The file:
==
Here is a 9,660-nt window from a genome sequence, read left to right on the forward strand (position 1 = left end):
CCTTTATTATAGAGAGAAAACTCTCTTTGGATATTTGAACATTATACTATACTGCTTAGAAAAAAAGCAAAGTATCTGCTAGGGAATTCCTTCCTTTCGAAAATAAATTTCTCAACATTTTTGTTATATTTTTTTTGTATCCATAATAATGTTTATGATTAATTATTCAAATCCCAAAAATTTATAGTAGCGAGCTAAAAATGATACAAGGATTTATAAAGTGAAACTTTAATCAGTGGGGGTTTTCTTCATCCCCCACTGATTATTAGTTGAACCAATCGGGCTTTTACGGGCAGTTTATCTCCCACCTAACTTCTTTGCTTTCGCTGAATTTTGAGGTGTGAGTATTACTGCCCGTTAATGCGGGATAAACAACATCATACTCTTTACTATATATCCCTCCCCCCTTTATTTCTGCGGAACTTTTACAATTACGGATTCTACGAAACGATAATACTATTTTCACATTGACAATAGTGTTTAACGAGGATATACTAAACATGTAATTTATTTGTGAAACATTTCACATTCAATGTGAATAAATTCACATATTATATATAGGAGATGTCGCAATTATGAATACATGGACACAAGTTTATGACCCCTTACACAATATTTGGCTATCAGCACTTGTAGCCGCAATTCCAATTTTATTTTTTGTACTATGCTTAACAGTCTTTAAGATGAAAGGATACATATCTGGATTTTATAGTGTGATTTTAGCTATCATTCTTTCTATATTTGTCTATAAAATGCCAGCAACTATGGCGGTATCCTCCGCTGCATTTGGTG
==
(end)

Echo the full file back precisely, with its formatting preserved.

Here is a 9,660-nt window from a genome sequence, read left to right on the forward strand (position 1 = left end):
CCTTTATTATAGAGAGAAAACTCTCTTTGGATATTTGAACATTATACTATACTGCTTAGAAAAAAAGCAAAGTATCTGCTAGGGAATTCCTTCCTTTCGAAAATAAATTTCTCAACATTTTTGTTATATTTTTTTTGTATCCATAATAATGTTTATGATTAATTATTCAAATCCCAAAAATTTATAGTAGCGAGCTAAAAATGATACAAGGATTTATAAAGTGAAACTTTAATCAGTGGGGGTTTTCTTCATCCCCCACTGATTATTAGTTGAACCAATCGGGCTTTTACGGGCAGTTTATCTCCCACCTAACTTCTTTGCTTTCGCTGAATTTTGAGGTGTGAGTATTACTGCCCGTTAATGCGGGATAAACAACATCATACTCTTTACTATATATCCCTCCCCCCTTTATTTCTGCGGAACTTTTACAATTACGGATTCTACGAAACGATAATACTATTTTCACATTGACAATAGTGTTTAACGAGGATATACTAAACATGTAATTTATTTGTGAAACATTTCACATTCAATGTGAATAAATTCACATATTATATATAGGAGATGTCGCAATTATGAATACATGGACACAAGTTTATGACCCCTTACACAATATTTGGCTATCAGCACTTGTAGCCGCAATTCCAATTTTATTTTTTGTACTATGCTTAACAGTCTTTAAGATGAAAGGATACATATCTGGATTTTATAGTGTGATTTTAGCTATCATTCTTTCTATATTTGTCTATAAAATGCCAGCAACTATGGCGGTATCCTCCGCTGCATTTGGTG